With the Boston Marathon postponed, Des Linden hits the couch

"I was looking forward to going to Boston and getting another result on the board.”

Des Linden at her home in Charlevoix, Mich., where she is hunkering down during the coronavirus pandemic. Rachel Woolf/The New York Times

The day the Boston Marathon was postponed, Des Linden went for a run, because that’s how runners deal with just about anything that happens in their lives.

Wedding day morning. Run. Death of a loved one. Run. Marathon is canceled — the one you were targeting for one of your year’s major paydays and to help get over the crushing disappointment of just missing an Olympic berth at the U.S. trials. Run.

So that’s what Linden did last Friday in Tempe, Arizona, where she was training for Boston. She ran 10 miles at a pace of 7 minutes 15 seconds per mile, nearly two minutes slower than her racing pace. Then she took a deep breath and accepted that the time had come, finally, for a rest.

“I have a pile of books and a cord of wood,” Linden said the other day from her home in Charlevoix, Michigan, not too far from the bridge to the Upper Peninsula. Isolation is a way of life in that part of the world, not just something done during a pandemic. “I’m hunkering down.”

Coronavirus has upended the lives of athletes around the globe. Olympians are hunting for places to train. Basketball and hockey players are trying to figure out how to stay in shape in case their seasons resume. Baseball players are wondering when the major league season will ever start.

Linden’s change of plans is unique. She is the only woman who was among the favorites at the U.S. Olympic Team Trials for the marathon and had also signed on to run Boston just 51 days later. Most distance runners compete in two marathons a year, one in the fall and one in the spring, because their bodies cannot take the pounding of races and the necessary training more often than that.


But Linden loves the Boston Marathon like nothing else. She nearly won it in 2011, missing by two seconds, and then did win seven years later in a freezing deluge. Also, at 36, she does not have too many more chances at the six-figure checks that come with appearing in the country’s top marathons. The quadrennial Olympic trials marathon does not include an appearance fee, forcing most top runners to give up guaranteed pay for a shot at Olympic glory.

Linden, though, wanted to see if running both was possible, and she essentially turned herself into a science experiment to make it happen. She had always managed her nutrition on feel and common sense, getting rid of what she refers to as “boxes and bags” (processed foods, like chips and the like) and dialing back on beer and bourbon as races approached. But this effort, two marathons in 52 days, seemed to require something different.

Working with InsideTracker, a bio-tech company in Cambridge, Massachusetts, Linden gave a sample of her blood to be studied two weeks before the Olympic trials were to be held Feb. 29 in Atlanta. That provided a baseline to understand where she was in terms of nutrition and hormones heading into the race.

Her glucose level was a little high, but that was to be expected given that she was eating a lot of energy gels in training. Her iron was a little high, too, but not worryingly so and certainly not high enough to blame for her finishing just 11 seconds short of making her third Olympic team.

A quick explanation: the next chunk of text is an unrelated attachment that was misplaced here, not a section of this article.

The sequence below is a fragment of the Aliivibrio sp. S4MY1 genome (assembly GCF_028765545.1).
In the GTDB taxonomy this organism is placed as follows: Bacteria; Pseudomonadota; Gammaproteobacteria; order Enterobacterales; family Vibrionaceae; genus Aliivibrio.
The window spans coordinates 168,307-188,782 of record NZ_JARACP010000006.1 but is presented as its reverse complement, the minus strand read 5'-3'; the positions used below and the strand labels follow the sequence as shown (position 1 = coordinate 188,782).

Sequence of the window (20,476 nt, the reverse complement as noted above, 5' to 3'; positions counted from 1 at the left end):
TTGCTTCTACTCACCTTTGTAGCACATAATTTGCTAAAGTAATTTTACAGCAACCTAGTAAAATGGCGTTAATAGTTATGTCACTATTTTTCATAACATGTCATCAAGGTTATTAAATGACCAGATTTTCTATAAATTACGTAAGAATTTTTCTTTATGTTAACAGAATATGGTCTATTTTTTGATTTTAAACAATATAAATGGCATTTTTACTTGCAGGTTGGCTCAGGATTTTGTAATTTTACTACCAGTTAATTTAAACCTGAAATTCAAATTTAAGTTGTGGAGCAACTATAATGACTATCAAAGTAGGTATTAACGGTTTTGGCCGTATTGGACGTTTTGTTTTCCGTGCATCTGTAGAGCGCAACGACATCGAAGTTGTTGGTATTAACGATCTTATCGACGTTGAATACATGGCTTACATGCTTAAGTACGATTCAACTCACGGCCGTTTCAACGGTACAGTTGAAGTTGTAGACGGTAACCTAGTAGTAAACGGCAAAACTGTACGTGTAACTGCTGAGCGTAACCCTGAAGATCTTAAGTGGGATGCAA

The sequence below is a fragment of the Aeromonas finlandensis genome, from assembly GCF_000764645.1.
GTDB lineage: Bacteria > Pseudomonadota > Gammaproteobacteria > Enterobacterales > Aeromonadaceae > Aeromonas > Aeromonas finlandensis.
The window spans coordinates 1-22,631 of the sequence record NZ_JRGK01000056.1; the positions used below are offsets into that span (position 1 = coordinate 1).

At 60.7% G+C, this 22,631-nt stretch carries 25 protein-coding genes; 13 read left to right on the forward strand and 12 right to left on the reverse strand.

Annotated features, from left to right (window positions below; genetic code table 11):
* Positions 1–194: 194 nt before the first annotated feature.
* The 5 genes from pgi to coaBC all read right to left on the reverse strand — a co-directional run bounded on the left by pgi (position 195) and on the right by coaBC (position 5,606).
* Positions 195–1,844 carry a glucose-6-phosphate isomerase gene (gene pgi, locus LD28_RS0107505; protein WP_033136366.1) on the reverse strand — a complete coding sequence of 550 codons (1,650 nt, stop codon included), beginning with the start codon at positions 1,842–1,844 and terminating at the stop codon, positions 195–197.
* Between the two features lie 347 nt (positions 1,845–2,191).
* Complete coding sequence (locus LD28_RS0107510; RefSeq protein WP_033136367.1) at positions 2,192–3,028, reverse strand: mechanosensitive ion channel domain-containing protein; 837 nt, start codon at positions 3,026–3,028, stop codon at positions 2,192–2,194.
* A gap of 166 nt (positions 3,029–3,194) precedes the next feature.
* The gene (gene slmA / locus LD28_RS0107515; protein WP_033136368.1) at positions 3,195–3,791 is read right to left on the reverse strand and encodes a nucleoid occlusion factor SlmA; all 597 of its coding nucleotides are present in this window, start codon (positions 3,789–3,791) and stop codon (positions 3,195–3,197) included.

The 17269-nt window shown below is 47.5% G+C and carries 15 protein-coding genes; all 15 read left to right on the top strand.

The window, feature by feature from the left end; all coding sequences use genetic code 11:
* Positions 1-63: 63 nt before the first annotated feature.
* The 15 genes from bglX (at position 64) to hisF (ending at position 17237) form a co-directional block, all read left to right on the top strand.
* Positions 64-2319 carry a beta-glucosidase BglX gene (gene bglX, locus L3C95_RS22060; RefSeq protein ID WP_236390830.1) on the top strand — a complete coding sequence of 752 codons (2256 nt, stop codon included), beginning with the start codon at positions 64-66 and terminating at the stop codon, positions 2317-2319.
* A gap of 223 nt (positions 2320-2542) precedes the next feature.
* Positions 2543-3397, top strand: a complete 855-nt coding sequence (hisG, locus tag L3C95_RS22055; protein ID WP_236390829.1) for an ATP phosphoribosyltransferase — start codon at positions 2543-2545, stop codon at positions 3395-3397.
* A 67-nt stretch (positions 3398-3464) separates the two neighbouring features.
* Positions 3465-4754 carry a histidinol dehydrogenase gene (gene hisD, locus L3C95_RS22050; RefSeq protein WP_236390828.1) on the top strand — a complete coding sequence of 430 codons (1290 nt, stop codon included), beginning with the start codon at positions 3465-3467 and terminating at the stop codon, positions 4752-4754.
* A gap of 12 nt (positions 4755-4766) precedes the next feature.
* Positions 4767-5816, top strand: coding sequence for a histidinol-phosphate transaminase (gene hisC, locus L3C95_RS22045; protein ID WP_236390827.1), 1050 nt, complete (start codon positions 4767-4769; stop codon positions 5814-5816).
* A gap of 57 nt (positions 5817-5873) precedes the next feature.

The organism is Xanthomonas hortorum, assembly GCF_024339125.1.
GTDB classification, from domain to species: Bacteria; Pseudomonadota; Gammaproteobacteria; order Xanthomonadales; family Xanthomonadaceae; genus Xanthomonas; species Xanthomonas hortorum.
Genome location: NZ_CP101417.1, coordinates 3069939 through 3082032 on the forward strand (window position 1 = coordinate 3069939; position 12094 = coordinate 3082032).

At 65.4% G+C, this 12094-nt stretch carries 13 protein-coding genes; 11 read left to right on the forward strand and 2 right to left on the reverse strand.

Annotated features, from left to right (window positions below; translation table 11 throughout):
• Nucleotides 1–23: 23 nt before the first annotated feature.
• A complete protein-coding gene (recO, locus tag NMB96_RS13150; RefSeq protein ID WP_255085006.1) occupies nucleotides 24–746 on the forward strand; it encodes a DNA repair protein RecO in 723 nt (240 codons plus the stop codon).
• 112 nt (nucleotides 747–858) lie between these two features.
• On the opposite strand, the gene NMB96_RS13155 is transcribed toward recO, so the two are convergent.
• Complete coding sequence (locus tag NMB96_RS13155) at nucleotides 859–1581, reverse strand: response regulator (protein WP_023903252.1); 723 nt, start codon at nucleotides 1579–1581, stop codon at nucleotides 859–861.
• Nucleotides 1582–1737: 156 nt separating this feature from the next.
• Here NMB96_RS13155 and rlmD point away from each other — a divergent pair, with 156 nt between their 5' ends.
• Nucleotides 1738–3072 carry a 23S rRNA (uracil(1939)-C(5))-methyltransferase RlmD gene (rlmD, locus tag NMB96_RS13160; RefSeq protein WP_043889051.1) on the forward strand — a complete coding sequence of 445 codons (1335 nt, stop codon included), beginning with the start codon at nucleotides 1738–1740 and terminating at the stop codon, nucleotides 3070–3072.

Linden gave another blood sample four days after the race, so she could understand the beating her body had taken and what she needed to do to get it back into shape. The chemistry suggested she was recovering well.

The protein that measures her inflammation, which should have been high after a 2:29 marathon, was just beyond her optimal zone. Eating leafy greens and sunflower seeds would take care of that. Her iron was low, too, which called for pumpkin seeds, rich meats, octopus, believe it or not, and shellfish, though not shrimp. Her B12 level was low, too. Fortified cereals and nondairy milk products could help there.

Overall, though, the scientists told her she was recovering well. And she was: Two weeks after the Olympic trials, Linden put in a 100-mile week.

“Looking at the numbers, this was not completely insane, like my coach said it was,” Linden said. “We could figure it out.”

And then the discussion became moot. The coronavirus decimated the spring marathon season, forcing all the big races to shift to the fall and sending Linden to the couch in northern Michigan.

“Now I am kind of processing finishing fourth again,” she said. “You’re only as good as your last result, and I was looking forward to going to Boston and getting another result on the board.”

Also, usually she and her husband, Ryan, have a big trip planned after a significant marathon — India, Bali and Hong Kong have been recent destinations. Foreign travel isn’t in the cards this time.


Instead, she has her couch, her fireplace and Robert A. Caro’s “The Power Broker,” over 1,300 pages about developer Robert Moses and his misguided approach to New York.

The Boston Marathon is now scheduled for Sept. 14. Linden is also eyeing the New York City Marathon on Nov. 1. That would be two marathons in 49 days. Yes, a little nuts. Or maybe not.

For now, there are some treats. A few more bad things in the cupboard, she said, some guilt-free beer and bourbon rather than pumpkin seeds and nondairy milk.

“My vice is drinks with dinner,” she said. “It feels good to be home.”

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